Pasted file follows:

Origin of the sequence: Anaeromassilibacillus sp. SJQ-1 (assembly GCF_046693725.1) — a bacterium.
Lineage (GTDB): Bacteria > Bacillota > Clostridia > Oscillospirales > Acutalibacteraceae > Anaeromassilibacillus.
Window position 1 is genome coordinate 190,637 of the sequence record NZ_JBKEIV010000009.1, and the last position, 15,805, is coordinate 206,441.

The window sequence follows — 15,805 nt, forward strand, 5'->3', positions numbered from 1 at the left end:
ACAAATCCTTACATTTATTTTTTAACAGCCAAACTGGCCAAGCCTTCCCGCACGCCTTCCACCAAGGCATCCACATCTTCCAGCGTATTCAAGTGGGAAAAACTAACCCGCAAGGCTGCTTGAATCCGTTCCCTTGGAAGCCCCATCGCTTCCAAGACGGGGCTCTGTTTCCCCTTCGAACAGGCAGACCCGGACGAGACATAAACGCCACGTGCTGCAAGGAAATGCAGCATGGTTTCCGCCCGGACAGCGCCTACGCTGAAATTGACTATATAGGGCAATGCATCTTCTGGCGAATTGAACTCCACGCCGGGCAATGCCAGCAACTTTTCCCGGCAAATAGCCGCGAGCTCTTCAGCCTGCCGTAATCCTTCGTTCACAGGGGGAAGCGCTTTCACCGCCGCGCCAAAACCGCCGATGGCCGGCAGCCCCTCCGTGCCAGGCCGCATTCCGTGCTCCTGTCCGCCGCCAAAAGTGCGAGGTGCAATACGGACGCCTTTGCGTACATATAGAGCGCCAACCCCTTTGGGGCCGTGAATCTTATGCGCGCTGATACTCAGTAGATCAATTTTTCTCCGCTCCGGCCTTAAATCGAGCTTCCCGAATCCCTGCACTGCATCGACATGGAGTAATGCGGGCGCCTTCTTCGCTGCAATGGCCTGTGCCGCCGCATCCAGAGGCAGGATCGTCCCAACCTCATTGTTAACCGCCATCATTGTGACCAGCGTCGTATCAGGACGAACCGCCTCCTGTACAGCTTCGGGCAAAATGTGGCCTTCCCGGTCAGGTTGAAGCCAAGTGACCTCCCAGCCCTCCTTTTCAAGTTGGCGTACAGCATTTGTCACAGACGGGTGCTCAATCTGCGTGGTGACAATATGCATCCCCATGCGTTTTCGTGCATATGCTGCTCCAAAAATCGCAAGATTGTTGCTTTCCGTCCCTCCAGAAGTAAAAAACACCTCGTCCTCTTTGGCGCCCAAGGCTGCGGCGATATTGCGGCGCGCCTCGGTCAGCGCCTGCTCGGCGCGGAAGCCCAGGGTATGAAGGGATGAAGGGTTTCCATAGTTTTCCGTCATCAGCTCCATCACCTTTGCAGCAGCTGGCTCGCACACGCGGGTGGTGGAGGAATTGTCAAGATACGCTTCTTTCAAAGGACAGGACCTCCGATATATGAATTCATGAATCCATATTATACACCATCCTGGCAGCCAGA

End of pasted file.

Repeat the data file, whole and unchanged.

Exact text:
Origin of the sequence: Anaeromassilibacillus sp. SJQ-1 (assembly GCF_046693725.1) — a bacterium.
Lineage (GTDB): Bacteria > Bacillota > Clostridia > Oscillospirales > Acutalibacteraceae > Anaeromassilibacillus.
Window position 1 is genome coordinate 190,637 of the sequence record NZ_JBKEIV010000009.1, and the last position, 15,805, is coordinate 206,441.

The window sequence follows — 15,805 nt, forward strand, 5'->3', positions numbered from 1 at the left end:
ACAAATCCTTACATTTATTTTTTAACAGCCAAACTGGCCAAGCCTTCCCGCACGCCTTCCACCAAGGCATCCACATCTTCCAGCGTATTCAAGTGGGAAAAACTAACCCGCAAGGCTGCTTGAATCCGTTCCCTTGGAAGCCCCATCGCTTCCAAGACGGGGCTCTGTTTCCCCTTCGAACAGGCAGACCCGGACGAGACATAAACGCCACGTGCTGCAAGGAAATGCAGCATGGTTTCCGCCCGGACAGCGCCTACGCTGAAATTGACTATATAGGGCAATGCATCTTCTGGCGAATTGAACTCCACGCCGGGCAATGCCAGCAACTTTTCCCGGCAAATAGCCGCGAGCTCTTCAGCCTGCCGTAATCCTTCGTTCACAGGGGGAAGCGCTTTCACCGCCGCGCCAAAACCGCCGATGGCCGGCAGCCCCTCCGTGCCAGGCCGCATTCCGTGCTCCTGTCCGCCGCCAAAAGTGCGAGGTGCAATACGGACGCCTTTGCGTACATATAGAGCGCCAACCCCTTTGGGGCCGTGAATCTTATGCGCGCTGATACTCAGTAGATCAATTTTTCTCCGCTCCGGCCTTAAATCGAGCTTCCCGAATCCCTGCACTGCATCGACATGGAGTAATGCGGGCGCCTTCTTCGCTGCAATGGCCTGTGCCGCCGCATCCAGAGGCAGGATCGTCCCAACCTCATTGTTAACCGCCATCATTGTGACCAGCGTCGTATCAGGACGAACCGCCTCCTGTACAGCTTCGGGCAAAATGTGGCCTTCCCGGTCAGGTTGAAGCCAAGTGACCTCCCAGCCCTCCTTTTCAAGTTGGCGTACAGCATTTGTCACAGACGGGTGCTCAATCTGCGTGGTGACAATATGCATCCCCATGCGTTTTCGTGCATATGCTGCTCCAAAAATCGCAAGATTGTTGCTTTCCGTCCCTCCAGAAGTAAAAAACACCTCGTCCTCTTTGGCGCCCAAGGCTGCGGCGATATTGCGGCGCGCCTCGGTCAGCGCCTGCTCGGCGCGGAAGCCCAGGGTATGAAGGGATGAAGGGTTTCCATAGTTTTCCGTCATCAGCTCCATCACCTTTGCAGCAGCTGGCTCGCACACGCGGGTGGTGGAGGAATTGTCAAGATACGCTTCTTTCAAAGGACAGGACCTCCGATATATGAATTCATGAATCCATATTATACACCATCCTGGCAGCCAGA